Social Welfare Department challenged over 'last resort' care order from court to put one-year-old into residential home
Social welfare officials may face questions in the Legislative Council about why a 'last resort' court order was obtained to remove a one-year-old boy from his family before all other options had been exhausted.
The department came under fire yesterday from welfare-sector legislator Fernando Cheung Chiu-hung after it said the boy would be sent to a residential home.
The boy's brothers and sister, aged two to six, have also been placed under a protection order by the department but are being left with the family in their Shekkipmei public flat.
The children came under scrutiny last month when a two-year-old boy was taken to hospital with burns after his elder brother spilled boiling water on him when they were preparing instant noodles.
Dr Cheung, chairman of the Legco welfare panel, said he was 'seriously concerned' and might ask officials to explain their child-care policies at a panel meeting.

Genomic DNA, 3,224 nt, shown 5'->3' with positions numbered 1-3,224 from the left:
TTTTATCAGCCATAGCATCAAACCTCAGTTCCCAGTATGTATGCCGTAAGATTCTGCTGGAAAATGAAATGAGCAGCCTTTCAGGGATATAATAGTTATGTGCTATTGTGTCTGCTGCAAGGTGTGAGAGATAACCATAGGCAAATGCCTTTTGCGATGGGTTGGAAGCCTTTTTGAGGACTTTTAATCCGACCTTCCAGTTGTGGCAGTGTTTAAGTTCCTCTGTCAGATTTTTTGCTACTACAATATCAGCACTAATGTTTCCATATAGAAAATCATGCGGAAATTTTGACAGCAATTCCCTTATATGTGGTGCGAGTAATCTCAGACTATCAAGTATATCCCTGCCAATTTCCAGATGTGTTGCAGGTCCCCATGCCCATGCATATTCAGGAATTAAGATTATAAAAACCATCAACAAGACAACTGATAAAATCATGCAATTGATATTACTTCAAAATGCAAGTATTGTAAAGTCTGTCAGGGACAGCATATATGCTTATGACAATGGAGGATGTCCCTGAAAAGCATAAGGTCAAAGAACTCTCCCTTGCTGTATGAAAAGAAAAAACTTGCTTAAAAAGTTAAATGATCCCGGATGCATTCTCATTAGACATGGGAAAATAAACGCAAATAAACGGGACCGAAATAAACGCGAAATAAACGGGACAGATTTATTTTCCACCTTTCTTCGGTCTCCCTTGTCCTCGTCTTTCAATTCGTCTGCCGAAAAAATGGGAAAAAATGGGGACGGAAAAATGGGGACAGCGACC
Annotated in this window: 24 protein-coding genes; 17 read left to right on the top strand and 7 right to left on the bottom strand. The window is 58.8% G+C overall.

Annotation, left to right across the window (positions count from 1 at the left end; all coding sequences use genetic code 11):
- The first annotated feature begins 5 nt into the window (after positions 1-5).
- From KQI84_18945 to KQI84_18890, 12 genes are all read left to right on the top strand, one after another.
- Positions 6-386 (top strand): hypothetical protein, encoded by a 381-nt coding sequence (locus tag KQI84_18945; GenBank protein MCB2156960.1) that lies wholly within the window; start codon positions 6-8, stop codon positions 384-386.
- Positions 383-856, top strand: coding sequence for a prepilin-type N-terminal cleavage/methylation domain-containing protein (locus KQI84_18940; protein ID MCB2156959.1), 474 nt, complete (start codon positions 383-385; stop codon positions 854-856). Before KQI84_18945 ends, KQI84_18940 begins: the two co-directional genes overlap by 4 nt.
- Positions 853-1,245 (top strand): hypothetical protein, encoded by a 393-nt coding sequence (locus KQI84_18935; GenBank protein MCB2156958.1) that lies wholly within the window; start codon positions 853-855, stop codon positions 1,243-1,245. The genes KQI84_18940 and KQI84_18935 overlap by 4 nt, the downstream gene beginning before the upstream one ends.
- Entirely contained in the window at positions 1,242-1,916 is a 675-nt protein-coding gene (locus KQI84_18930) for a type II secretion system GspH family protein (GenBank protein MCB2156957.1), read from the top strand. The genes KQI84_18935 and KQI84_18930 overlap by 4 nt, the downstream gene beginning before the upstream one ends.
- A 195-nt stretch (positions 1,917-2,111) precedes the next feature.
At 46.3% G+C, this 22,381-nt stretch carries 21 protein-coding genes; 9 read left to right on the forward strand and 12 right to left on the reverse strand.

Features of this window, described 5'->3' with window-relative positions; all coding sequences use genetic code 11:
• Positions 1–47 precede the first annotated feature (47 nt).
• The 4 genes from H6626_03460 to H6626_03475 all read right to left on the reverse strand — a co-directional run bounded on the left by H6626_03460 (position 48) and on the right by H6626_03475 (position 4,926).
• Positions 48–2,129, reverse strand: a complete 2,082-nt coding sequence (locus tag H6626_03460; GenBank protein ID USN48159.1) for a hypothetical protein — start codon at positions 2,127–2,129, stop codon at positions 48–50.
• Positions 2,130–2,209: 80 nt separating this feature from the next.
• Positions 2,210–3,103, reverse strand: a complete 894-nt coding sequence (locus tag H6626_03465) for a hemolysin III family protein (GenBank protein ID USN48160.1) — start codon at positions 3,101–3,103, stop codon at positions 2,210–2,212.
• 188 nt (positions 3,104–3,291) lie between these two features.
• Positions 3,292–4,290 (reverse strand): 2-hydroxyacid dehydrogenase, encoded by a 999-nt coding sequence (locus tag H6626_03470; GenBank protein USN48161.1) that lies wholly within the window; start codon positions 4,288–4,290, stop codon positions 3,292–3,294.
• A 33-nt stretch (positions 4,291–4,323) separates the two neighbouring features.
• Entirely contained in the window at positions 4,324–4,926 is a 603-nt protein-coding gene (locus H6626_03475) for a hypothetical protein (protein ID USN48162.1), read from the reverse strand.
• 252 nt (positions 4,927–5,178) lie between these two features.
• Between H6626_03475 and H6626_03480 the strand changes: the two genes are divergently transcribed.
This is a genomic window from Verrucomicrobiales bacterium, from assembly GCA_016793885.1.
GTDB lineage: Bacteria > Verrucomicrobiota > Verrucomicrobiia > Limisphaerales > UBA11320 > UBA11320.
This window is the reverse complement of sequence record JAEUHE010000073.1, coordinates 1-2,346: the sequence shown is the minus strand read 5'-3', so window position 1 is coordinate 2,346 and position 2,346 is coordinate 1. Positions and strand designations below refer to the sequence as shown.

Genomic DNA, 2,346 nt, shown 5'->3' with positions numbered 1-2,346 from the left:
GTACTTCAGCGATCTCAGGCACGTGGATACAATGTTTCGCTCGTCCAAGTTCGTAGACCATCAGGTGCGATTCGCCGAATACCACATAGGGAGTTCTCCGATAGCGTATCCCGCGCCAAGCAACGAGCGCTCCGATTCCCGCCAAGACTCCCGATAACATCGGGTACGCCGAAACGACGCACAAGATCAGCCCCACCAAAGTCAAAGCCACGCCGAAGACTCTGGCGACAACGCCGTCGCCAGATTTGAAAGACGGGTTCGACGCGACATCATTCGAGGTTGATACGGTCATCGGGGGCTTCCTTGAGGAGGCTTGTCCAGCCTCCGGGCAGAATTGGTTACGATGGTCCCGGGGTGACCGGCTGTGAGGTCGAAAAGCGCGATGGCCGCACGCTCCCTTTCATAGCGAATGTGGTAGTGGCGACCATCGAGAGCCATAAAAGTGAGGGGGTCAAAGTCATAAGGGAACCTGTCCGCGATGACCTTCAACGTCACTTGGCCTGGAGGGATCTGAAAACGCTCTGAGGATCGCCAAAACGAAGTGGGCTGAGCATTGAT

'The department should have provided the family with all the supportive services, including day- care services for the children, before it jumped to the last resort to obtain the court order,' he said. 'I believe that the department should explain to the public clearly.'
He said a court order should only be used after all support services had been provided to the family but proved to be ineffective.
The Social Welfare Department announced on Thursday that it had obtained a child protection order for all four young children.
The department said it planned to send the youngest child to its residential home. It had also arranged whole-day school and nursery services for the other three, who would stay with the family in their Pak Tin Estate flat.
The department did not rule out the possibility of removing them if the family continued to fail to provide them with proper care.
The four were said to have been cared for by their 83-year-old grandmother.
The family is on Comprehensive Social Security Assistance. Another welfare services panel member, Albert Chan Wai-yip, said the department's practices were 'very backward' and 'politically oriented' and did not consider the best interests of the children.
'The department is now trying to escape criticism from the community for failing to take care of the four children in the very beginning,' he said. 'But the psychological impact on the children who are separated from each other will be lifelong and irreparable. A court order to remove children from their families should be obtained only when the children are in immediate danger, but this is not the case.'
Mr Yip said the department should consider sending all four children to the same foster home if it insisted that they be removed.